Election: Nigerians Wait In Hope And Fear
After mounting tensions and cries of foul play Nigeria’s election results are finally coming through but there are fears violence could erupt when the winner is announced.
Nigerian opposition leader Muhammadu Buhari on Monday made big gains in his northern stronghold against President Goodluck Jonathan in a knife-edge general election, with tensions and fears of violence running high as results came in.
The presidential vote pitting Jonathan against the former military ruler Buhari is the closest in Nigeria’s history, and the first with a credible opposition challenge.
International observers gave broadly positive reactions to the conduct of the vote, despite late delivery of election materials and technical glitches with new voter authentication devices.
Nigeria’s Transition Monitoring Group, which had observers across the country, said, “These issues did not systematically disadvantage any candidate or party.” Buhari and his All Progressives Congress (APC) had won 10 states compared to five and the Federal Capital Territory of Abuja for Jonathan and his ruling Peoples Democratic Party (PDP).
The 72-year-old defeated Jonathan, 57, by nearly 1.7 million votes in the key northern state of Kano, which has been among the hardest hit by the Boko Haram insurgency.
The margin of victory — with similar gains in his home state of Katsina and Kaduna — put him nearly 3.5 million votes ahead of Jonathan but the president may claw back ground in the south.
US And Britain’s Stern Warning
The PDP and the APC on Sunday traded allegations of vote rigging and other irregularities, raising the possibility of a legal challenge to the results.
Violence has often flared in previous Nigerian votes after the winner is announced and the United States and Britain warned against any “interference” with the count.
“So far, we have seen no evidence of systemic manipulation of the process,” US Secretary of State John Kerry and British foreign minister Philip Hammond said in a joint statement.
“But there are disturbing indications that the collation process — where the votes are finally counted — may be subject to deliberate political interference.”
Kayode Idowu, spokesman for the Independent National Electoral Commission (INEC), told AFP that there was “no evidence of political interference”.
Jonathan’s campaign spokesman Femi Fani-Kayode told reporters in Abuja that the claims were “absolutely balderdash” and challenged Kerry and any other foreign powers to provide evidence.
Nigeria’s central Kaduna state, one of the areas worst-affected by violence four years ago when some 1,000 people were killed in post-election clashes, was said to be calm.
Awwal Abdullahi Aliyu, president of the Northern People Unity and Reconciliation Union, welcomed positive statements from foreign observers about the conduct of the election.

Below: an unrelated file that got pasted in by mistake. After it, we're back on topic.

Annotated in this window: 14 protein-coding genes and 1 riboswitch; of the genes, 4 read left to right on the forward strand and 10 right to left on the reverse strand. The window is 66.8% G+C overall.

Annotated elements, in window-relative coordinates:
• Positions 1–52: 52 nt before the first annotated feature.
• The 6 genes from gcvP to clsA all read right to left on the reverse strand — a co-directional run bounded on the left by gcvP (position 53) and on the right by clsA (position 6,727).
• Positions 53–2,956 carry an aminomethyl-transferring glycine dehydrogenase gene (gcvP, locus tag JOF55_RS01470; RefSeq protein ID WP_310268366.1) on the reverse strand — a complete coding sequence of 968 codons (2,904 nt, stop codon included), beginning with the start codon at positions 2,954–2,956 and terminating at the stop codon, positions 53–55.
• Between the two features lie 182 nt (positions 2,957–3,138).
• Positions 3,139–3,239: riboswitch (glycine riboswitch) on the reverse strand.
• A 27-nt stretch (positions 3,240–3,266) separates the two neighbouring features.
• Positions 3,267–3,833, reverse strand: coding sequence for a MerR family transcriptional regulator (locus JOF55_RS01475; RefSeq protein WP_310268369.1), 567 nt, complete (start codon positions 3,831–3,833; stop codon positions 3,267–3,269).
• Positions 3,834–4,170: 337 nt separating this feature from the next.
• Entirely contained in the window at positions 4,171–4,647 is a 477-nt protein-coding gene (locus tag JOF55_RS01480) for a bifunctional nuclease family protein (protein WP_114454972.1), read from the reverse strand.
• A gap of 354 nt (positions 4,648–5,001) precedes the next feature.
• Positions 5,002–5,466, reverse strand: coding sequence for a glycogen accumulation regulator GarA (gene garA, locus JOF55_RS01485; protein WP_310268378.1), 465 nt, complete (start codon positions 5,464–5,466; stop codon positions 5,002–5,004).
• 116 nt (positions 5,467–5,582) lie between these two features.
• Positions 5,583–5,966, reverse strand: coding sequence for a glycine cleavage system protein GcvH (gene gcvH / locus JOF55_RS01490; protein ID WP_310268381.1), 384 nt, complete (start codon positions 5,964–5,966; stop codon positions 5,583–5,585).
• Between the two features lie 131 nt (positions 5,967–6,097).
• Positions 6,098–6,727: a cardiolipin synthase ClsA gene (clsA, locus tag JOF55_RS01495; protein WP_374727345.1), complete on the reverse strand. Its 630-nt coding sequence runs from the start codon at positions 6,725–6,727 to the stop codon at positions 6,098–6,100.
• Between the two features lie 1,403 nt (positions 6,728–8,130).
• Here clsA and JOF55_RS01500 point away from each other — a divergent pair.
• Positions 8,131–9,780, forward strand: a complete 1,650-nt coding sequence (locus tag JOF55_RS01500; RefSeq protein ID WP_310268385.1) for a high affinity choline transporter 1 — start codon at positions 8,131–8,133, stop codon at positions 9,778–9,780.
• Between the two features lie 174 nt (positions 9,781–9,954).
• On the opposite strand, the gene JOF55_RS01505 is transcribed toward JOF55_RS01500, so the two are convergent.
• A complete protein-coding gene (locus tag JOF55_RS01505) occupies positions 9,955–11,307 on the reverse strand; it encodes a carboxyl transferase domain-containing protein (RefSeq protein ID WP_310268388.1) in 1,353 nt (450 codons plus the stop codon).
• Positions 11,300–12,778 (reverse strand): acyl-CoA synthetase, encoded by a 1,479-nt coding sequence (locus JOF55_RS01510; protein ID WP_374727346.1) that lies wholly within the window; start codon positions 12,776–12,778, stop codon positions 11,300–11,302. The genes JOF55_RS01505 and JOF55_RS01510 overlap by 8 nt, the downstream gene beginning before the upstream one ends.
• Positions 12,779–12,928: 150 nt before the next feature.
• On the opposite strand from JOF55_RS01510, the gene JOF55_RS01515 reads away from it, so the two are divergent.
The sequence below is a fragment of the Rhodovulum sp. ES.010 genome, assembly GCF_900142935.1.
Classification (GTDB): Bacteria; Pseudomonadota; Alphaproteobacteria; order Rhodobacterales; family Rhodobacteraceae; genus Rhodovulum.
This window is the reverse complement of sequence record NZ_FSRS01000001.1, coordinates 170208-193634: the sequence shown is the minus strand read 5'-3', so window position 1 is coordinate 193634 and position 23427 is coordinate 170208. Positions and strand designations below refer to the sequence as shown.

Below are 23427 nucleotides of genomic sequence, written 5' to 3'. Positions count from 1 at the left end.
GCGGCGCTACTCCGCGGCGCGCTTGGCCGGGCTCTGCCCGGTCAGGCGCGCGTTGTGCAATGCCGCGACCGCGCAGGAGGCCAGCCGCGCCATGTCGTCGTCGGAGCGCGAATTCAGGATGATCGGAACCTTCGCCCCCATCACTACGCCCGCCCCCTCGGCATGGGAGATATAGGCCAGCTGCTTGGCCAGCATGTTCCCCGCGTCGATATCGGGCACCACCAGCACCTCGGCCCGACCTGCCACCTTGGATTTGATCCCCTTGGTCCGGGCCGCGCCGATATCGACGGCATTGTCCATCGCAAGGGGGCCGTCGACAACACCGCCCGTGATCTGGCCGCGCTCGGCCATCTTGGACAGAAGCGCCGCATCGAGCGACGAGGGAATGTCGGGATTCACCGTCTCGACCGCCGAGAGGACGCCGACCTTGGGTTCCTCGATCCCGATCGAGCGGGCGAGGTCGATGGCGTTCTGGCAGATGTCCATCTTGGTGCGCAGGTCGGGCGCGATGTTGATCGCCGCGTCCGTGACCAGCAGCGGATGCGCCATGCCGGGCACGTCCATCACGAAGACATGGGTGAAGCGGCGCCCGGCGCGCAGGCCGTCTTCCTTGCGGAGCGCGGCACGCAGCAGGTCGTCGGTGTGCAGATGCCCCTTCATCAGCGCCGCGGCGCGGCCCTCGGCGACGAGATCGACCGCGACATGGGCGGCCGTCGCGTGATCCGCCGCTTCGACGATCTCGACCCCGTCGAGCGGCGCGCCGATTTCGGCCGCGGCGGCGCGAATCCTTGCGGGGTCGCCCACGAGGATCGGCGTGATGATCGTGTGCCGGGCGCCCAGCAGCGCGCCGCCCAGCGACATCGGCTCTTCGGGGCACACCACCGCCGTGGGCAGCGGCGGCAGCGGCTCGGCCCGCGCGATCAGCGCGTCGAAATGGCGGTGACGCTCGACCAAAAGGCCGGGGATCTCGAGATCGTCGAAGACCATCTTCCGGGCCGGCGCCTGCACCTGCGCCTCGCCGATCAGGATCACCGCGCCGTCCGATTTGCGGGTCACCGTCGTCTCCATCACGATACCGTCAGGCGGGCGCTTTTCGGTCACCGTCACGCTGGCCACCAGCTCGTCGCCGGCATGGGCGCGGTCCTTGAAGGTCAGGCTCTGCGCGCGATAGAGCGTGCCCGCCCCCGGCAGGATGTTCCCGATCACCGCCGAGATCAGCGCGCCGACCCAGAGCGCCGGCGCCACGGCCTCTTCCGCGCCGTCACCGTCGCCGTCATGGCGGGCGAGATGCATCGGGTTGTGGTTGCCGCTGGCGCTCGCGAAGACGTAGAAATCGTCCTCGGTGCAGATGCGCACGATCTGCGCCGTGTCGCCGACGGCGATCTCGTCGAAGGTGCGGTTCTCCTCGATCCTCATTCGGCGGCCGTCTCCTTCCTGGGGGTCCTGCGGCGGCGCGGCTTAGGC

But he warned that places such as Kaduna remained a powder keg and could “catch fire”, particularly if electoral fraud is suspected in any ruling party victory.
Some 2,000 women protesting against the conduct of the elections were teargassed as they tried to converge on the local electoral commission offices in the southern oil city of Port Harcourt.
The protest over alleged vote rigging by the PDP — and a counter-protest demanding the results hold — forced the Rivers state government to impose an overnight curfew.
The electoral commission is investigating the claims of electoral fraud. Political parties have been urged to take any disputes to the courts rather than the streets.
Call For Calm
Jonathan’s PDP has been in power since Nigeria returned to civilian rule in 1999 but is being pushed to the wire by Buhari.
The prospect of a democratic transfer of power — plus economic woes caused by the slump in global oil prices, concerns about corruption and fears about insecurity — energized the vote.
The winning presidential candidate needs not just the most votes but at least 25 per cent support in two-thirds of Nigeria’s 36 states and the Federal Capital Territory to avoid a run-off.
Voting was pushed into an unscheduled second day on Sunday after failures in controversial new technology designed to read biometric identity cards to combat electoral fraud.
Among those affected by the technical hitches was the president himself. Some 348 polling stations had to open again on Sunday to complete the vote, for which 68.8 million people are registered out of Nigeria’s population of 173 million.
But election chief Attahiru Jega said the number of affected devices was minimal and the commission was confident of meeting its goal of a “free, fair, credible and peaceful” election.
“We appeal to all Nigerians to remain peaceful as they await the return of these results,” he told a news conference on Sunday.
Boko Haram has dominated the campaign, with military operations against the Islamist militants forcing a six-week delay to the scheduled February 14 election.
On Sunday, residents and a military source said soldiers supported by two fighter jets had intercepted militants at Dungulbe village, seven kilometres (four miles) from Bauchi city in the northeast.
A spokesman for the Bauchi state governor said a around-the-clock curfew had been imposed on three areas because of the fighting.
A series of attacks on polling stations in neighbouring Gombe state on Saturday killed at least seven.
Boko Haram leader Abubakar Shekau had vowed to disrupt the election, calling it “un-Islamic”.